PetBot: Turn PET Bottles Into Filament

Recycling plastic into filament normally involves chopping it into tiny pieces and pushing it through a screw extruder. [JRT3D] is taking a different approach with PetBot, which cuts PET bottles into tape and then turns it into filament. See the videos after the break.

Cutting the tape and extrusion happens in two completely separated processes on the same machine. A PET bottle is prepared by cutting off the bottom, and the open rim is pushed between a pair of bearings, where a cutter slices the bottle into one long strip, as a driven spool rolls it up. The spool of tape is then moved to the second stage of the machine, which pulls the tape through a hot end very similar to that on a 3D printer. While most conventional extruders push the plastic through a nozzle with a screw, the PetBot only heats up the tape to slightly above its glass transition temperature, which allows the driven spool to slowly pull it through the nozzle without breaking. A fan cools the filament just before it goes onto the spool. The same stepper motor is used for both stages of the process.

We like the simplicity of this machine compared to a conventional screw extruder, but it’s not without trade-offs. Firstly is the limitation of the filament length by the material in a single bottle. Getting longer lengths would involve fusing the tape after cutting, or the filament after extrusion, which is not as simple as it might seem. The process would likely be limited to large soda bottle with smooth exterior surfaces to allow the thickness and width of the tape to be as consistent as possible. We are curious to see the consistency of the filaments shape and diameter, and how sensitive it is to variations in the thickness and width of the tape. That being said, as long as you understand the limitations of the machine, we do not doubt that it can be useful.

It doesn’t look like PetBot is open source at the moment, but if you don’t want to figure out how to build it yourself, you can buy one for $400. [JRT3D] also says there is a crowdfunding campaign in the works.

We’ve seen several DIY filament extrusion machines over the years, but  if your primary goal is to save on filament costs they might not be worth the trouble. A 3D printer that can use plastic pellets is likely a better way to do that.



44 thoughts on “PetBot: Turn PET Bottles Into Filament

    1. Hi, I’ve got a PETBOT, myself. The bottles need to be clear of glue and other debris. A quick soak in some hot water, some oil to loosen up the glue and a dip in some soapy water is all it takes to prepare them. Takes about 2 minute/bottle!

      1. Is the length of the filament restricted to what you get out of one bottle or can you chain multiple bottles together to make a big roll? this is absolutely interesting as I spend most of my time in a country that just throws these out and it makes me absolutely sick… also how long is the overall process per bottle?

      1. Unfortunately while it’s technically “biodegradable” PLA doesn’t actually break down naturally in the environment, it needs a purpose built facility to give it the right conditions (>60C, proper microbial cultures, etc).

  1. I Love the idea, I’ve been recycling PET myself, but it’s quite brittle when used like filment unfortunatly.
    Also as rope or fiber it also breaks easily.
    It would be great to find a way to add plasticicer to softten it, like commercial PET-G

  2. In Germany a PET bottle is 15 cent deposit returned at almost any shop. Austria: 29 cent, Denmark 13 cent, Norway 29 cent, Finland 20 cent, Netherlands is 25 cent. (Warning: might contain traces of errors.)

    With 15 cent a bottle of 18 grams it makes around 8 € in deposits per 1 kg PET. 1 kg PETG/175 goes at its lowest for around 13 € incl shipping.

    That is a tight business model.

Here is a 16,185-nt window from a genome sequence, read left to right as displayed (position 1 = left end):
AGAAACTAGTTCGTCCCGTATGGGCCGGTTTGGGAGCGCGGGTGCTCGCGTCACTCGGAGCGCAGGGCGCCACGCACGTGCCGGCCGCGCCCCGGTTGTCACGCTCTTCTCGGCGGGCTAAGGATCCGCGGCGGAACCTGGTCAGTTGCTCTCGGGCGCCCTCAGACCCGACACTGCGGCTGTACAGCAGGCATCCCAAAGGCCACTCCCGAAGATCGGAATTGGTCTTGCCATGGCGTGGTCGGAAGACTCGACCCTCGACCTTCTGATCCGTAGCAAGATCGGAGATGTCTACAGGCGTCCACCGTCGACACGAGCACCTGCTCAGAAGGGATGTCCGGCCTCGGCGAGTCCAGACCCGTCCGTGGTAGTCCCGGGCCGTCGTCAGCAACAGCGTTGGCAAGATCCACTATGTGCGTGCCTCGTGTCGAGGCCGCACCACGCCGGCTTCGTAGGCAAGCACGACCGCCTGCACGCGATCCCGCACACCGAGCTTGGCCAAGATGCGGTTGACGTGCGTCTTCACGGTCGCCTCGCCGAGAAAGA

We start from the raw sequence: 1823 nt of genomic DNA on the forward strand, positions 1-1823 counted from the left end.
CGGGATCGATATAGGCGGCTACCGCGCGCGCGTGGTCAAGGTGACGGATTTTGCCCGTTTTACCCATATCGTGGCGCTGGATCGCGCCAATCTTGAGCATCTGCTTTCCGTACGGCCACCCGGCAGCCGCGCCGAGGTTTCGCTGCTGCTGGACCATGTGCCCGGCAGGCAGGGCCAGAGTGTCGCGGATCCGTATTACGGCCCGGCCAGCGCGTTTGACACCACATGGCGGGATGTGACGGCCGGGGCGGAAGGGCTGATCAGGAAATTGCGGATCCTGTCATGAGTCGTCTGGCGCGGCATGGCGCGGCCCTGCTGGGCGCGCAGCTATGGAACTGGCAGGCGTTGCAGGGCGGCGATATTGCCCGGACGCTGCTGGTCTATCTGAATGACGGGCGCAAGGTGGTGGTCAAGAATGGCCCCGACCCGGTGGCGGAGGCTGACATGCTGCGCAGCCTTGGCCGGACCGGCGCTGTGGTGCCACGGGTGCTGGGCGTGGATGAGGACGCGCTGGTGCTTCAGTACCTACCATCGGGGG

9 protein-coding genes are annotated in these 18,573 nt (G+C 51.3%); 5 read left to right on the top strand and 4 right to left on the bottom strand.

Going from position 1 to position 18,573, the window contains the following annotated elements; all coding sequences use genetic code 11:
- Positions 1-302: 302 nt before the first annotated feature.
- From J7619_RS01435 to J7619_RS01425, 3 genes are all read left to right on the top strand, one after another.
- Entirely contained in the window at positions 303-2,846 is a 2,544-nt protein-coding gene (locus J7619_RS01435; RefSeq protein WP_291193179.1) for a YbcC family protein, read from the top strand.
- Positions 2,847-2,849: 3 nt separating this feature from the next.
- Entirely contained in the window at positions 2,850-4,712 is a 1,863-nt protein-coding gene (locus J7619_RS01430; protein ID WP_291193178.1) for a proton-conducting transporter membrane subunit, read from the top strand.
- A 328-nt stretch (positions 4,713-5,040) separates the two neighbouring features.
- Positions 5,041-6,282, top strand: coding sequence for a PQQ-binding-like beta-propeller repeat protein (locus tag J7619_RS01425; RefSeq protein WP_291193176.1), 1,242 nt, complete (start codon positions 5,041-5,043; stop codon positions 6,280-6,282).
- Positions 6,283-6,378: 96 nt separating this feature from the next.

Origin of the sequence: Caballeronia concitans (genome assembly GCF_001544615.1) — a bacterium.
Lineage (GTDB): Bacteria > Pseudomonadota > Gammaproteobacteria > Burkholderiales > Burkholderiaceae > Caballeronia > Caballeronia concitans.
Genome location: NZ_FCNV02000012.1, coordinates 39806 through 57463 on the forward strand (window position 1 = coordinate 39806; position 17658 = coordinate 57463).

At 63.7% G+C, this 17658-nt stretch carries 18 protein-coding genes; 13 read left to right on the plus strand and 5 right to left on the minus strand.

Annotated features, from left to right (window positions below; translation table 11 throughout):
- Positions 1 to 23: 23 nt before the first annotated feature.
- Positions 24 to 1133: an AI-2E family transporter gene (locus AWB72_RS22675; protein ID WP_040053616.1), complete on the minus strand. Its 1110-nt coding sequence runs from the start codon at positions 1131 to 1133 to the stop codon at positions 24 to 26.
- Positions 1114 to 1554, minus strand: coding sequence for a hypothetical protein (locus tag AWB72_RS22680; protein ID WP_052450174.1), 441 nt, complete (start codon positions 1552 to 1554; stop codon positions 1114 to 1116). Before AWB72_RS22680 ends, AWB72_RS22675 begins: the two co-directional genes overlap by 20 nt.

1. Some of what you’re paying for with filament is tight tolerances and particular desirable mechanical properties.

      I’ve bought dodgy seconds PETG on eBay for €10 / kg, but it was real crap — bubbles and kinks and stuff like that. Still good for non-critical pieces, so worth it. (The good stuff, when it matters, I pay €18 / kg.)

      Still, I’m surprised by how close this is, at least in the 15-cent regimes.

      1. The good stuff compared to the home brewed bottles stripes. Like Laphroaig and Jim Beam.

        I find it difficult to see differences in quality and relate them to anything. My printing process has way to many parameters that might change, material parameters that change etc etc. Non-dried and new-out-of-the-box-factory-dry PETG result in something I find no difference in… I have expensive PLA that prints like horse-puke and some cheap stuff with great results. Both handled equally, at least I think so (next problem I have).

        I’m completely lost in that.

    2. There are between 35-40 countries that have deposit schemes. JRT3D is US based and there are only 10 states that have a similar deposit systems. The US has a very strong curb side general recycling program and most regions generate more rPET (recycled PET) than existing demand. Somewhat ironically, in some locations it is illegal to put this overflow in a landfill, so it is shipped to places like India and China. Some of it then makes its way into rivers, then into the ocean, then into the floating trash islands that everyone in the west is trying to stop from happening by recycling in the first place.

      Reduce and Reuse are by far the most effective R’s in the Reduce-Reuse-Recycle triad, but they are the hardest and usually first forgotten.

      1. Our local transfer station finally took the 3R logo off the wall. It used to really piss me off because they would not let you grab stuff out of the various dumpsters to re use. I guess they did not want people leaving with more crap than they went in with? The new unspoken rule there is you can stack stuff you came in with next to your car if you want to sort it, and if you are discrete you can do car to car transfers but if someone brings something in and it touches the floor, they consider it theirs.

        1. Also, RCRA (waste management law) strictly controls waste going into and out of facilities, meant to prevent illegal diversion of waste. So, once it enters the dumpster, it’s waste and the transfer station is required to track it until it reaches final licensed disposal. “Losing” waste could hide illegal dumping or improper disposal of materials.